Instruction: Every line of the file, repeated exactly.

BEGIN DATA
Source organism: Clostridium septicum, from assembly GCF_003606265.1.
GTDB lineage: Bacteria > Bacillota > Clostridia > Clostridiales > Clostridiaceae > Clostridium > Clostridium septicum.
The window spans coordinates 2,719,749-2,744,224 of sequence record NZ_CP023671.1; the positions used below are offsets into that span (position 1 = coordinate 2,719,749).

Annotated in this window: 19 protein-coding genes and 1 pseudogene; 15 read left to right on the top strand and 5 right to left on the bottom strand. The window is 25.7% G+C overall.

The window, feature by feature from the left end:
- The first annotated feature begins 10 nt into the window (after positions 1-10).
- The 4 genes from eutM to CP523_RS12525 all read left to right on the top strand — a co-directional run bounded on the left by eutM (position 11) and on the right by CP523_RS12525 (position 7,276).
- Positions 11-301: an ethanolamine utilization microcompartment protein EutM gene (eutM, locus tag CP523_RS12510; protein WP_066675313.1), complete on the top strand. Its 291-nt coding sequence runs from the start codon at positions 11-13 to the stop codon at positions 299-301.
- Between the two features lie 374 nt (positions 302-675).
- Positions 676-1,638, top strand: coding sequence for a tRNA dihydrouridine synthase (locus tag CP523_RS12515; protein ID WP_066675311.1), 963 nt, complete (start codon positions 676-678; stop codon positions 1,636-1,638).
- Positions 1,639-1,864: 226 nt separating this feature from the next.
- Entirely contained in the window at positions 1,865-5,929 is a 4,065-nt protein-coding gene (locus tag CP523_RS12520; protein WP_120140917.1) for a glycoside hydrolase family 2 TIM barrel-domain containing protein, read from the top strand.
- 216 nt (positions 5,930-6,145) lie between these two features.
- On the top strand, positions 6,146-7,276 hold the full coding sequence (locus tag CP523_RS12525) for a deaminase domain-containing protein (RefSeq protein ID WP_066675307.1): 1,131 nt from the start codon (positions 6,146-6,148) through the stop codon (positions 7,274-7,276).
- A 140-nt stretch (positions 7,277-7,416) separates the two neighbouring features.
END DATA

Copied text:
Source organism: Clostridium septicum, from assembly GCF_003606265.1.
GTDB lineage: Bacteria > Bacillota > Clostridia > Clostridiales > Clostridiaceae > Clostridium > Clostridium septicum.
The window spans coordinates 2,719,749-2,744,224 of sequence record NZ_CP023671.1; the positions used below are offsets into that span (position 1 = coordinate 2,719,749).

Annotated in this window: 19 protein-coding genes and 1 pseudogene; 15 read left to right on the top strand and 5 right to left on the bottom strand. The window is 25.7% G+C overall.

The window, feature by feature from the left end:
- The first annotated feature begins 10 nt into the window (after positions 1-10).
- The 4 genes from eutM to CP523_RS12525 all read left to right on the top strand — a co-directional run bounded on the left by eutM (position 11) and on the right by CP523_RS12525 (position 7,276).
- Positions 11-301: an ethanolamine utilization microcompartment protein EutM gene (eutM, locus tag CP523_RS12510; protein WP_066675313.1), complete on the top strand. Its 291-nt coding sequence runs from the start codon at positions 11-13 to the stop codon at positions 299-301.
- Between the two features lie 374 nt (positions 302-675).
- Positions 676-1,638, top strand: coding sequence for a tRNA dihydrouridine synthase (locus tag CP523_RS12515; protein ID WP_066675311.1), 963 nt, complete (start codon positions 676-678; stop codon positions 1,636-1,638).
- Positions 1,639-1,864: 226 nt separating this feature from the next.
- Entirely contained in the window at positions 1,865-5,929 is a 4,065-nt protein-coding gene (locus tag CP523_RS12520; protein WP_120140917.1) for a glycoside hydrolase family 2 TIM barrel-domain containing protein, read from the top strand.
- 216 nt (positions 5,930-6,145) lie between these two features.
- On the top strand, positions 6,146-7,276 hold the full coding sequence (locus tag CP523_RS12525) for a deaminase domain-containing protein (RefSeq protein ID WP_066675307.1): 1,131 nt from the start codon (positions 6,146-6,148) through the stop codon (positions 7,274-7,276).
- A 140-nt stretch (positions 7,277-7,416) separates the two neighbouring features.